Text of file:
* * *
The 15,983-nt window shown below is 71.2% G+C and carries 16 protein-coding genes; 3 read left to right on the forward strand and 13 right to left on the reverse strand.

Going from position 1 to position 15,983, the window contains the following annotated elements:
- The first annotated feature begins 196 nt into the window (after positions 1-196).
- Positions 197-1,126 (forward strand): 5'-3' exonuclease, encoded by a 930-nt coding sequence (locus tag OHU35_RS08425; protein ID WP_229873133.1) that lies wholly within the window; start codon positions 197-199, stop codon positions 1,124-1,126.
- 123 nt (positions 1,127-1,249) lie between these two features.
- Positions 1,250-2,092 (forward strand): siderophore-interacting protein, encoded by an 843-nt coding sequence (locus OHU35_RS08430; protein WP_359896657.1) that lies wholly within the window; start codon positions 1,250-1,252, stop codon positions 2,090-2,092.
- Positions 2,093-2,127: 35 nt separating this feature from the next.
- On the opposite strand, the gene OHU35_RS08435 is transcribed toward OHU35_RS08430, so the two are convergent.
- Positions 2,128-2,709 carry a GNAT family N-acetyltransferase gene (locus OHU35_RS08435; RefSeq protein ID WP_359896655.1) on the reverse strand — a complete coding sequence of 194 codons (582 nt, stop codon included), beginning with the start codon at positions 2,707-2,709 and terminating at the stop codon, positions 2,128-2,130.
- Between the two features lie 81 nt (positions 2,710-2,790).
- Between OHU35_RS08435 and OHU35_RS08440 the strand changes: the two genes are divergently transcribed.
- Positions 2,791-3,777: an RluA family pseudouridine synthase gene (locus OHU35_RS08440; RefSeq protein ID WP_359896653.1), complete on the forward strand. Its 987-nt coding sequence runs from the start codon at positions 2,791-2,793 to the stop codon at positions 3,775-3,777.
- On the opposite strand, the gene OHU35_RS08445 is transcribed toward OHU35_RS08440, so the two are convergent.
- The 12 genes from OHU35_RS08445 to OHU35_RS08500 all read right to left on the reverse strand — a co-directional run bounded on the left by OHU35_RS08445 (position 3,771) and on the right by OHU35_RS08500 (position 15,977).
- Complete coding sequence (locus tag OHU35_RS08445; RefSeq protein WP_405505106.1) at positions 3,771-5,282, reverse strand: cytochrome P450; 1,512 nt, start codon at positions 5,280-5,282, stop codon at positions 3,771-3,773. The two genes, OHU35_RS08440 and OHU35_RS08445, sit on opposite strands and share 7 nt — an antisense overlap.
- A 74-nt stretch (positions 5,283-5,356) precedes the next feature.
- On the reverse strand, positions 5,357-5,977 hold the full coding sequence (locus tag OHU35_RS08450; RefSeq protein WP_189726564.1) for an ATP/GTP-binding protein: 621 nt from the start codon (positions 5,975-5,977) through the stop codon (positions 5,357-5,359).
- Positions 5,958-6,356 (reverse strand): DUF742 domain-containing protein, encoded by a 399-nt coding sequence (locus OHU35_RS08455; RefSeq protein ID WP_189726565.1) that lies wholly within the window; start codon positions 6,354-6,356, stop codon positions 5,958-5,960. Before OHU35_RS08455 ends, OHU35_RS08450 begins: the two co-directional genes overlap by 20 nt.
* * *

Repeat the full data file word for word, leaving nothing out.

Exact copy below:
The 15,983-nt window shown below is 71.2% G+C and carries 16 protein-coding genes; 3 read left to right on the forward strand and 13 right to left on the reverse strand.

Going from position 1 to position 15,983, the window contains the following annotated elements:
- The first annotated feature begins 196 nt into the window (after positions 1-196).
- Positions 197-1,126 (forward strand): 5'-3' exonuclease, encoded by a 930-nt coding sequence (locus tag OHU35_RS08425; protein ID WP_229873133.1) that lies wholly within the window; start codon positions 197-199, stop codon positions 1,124-1,126.
- 123 nt (positions 1,127-1,249) lie between these two features.
- Positions 1,250-2,092 (forward strand): siderophore-interacting protein, encoded by an 843-nt coding sequence (locus OHU35_RS08430; protein WP_359896657.1) that lies wholly within the window; start codon positions 1,250-1,252, stop codon positions 2,090-2,092.
- Positions 2,093-2,127: 35 nt separating this feature from the next.
- On the opposite strand, the gene OHU35_RS08435 is transcribed toward OHU35_RS08430, so the two are convergent.
- Positions 2,128-2,709 carry a GNAT family N-acetyltransferase gene (locus OHU35_RS08435; RefSeq protein ID WP_359896655.1) on the reverse strand — a complete coding sequence of 194 codons (582 nt, stop codon included), beginning with the start codon at positions 2,707-2,709 and terminating at the stop codon, positions 2,128-2,130.
- Between the two features lie 81 nt (positions 2,710-2,790).
- Between OHU35_RS08435 and OHU35_RS08440 the strand changes: the two genes are divergently transcribed.
- Positions 2,791-3,777: an RluA family pseudouridine synthase gene (locus OHU35_RS08440; RefSeq protein ID WP_359896653.1), complete on the forward strand. Its 987-nt coding sequence runs from the start codon at positions 2,791-2,793 to the stop codon at positions 3,775-3,777.
- On the opposite strand, the gene OHU35_RS08445 is transcribed toward OHU35_RS08440, so the two are convergent.
- The 12 genes from OHU35_RS08445 to OHU35_RS08500 all read right to left on the reverse strand — a co-directional run bounded on the left by OHU35_RS08445 (position 3,771) and on the right by OHU35_RS08500 (position 15,977).
- Complete coding sequence (locus tag OHU35_RS08445; RefSeq protein WP_405505106.1) at positions 3,771-5,282, reverse strand: cytochrome P450; 1,512 nt, start codon at positions 5,280-5,282, stop codon at positions 3,771-3,773. The two genes, OHU35_RS08440 and OHU35_RS08445, sit on opposite strands and share 7 nt — an antisense overlap.
- A 74-nt stretch (positions 5,283-5,356) precedes the next feature.
- On the reverse strand, positions 5,357-5,977 hold the full coding sequence (locus tag OHU35_RS08450; RefSeq protein WP_189726564.1) for an ATP/GTP-binding protein: 621 nt from the start codon (positions 5,975-5,977) through the stop codon (positions 5,357-5,359).
- Positions 5,958-6,356 (reverse strand): DUF742 domain-containing protein, encoded by a 399-nt coding sequence (locus OHU35_RS08455; RefSeq protein ID WP_189726565.1) that lies wholly within the window; start codon positions 6,354-6,356, stop codon positions 5,958-5,960. Before OHU35_RS08455 ends, OHU35_RS08450 begins: the two co-directional genes overlap by 20 nt.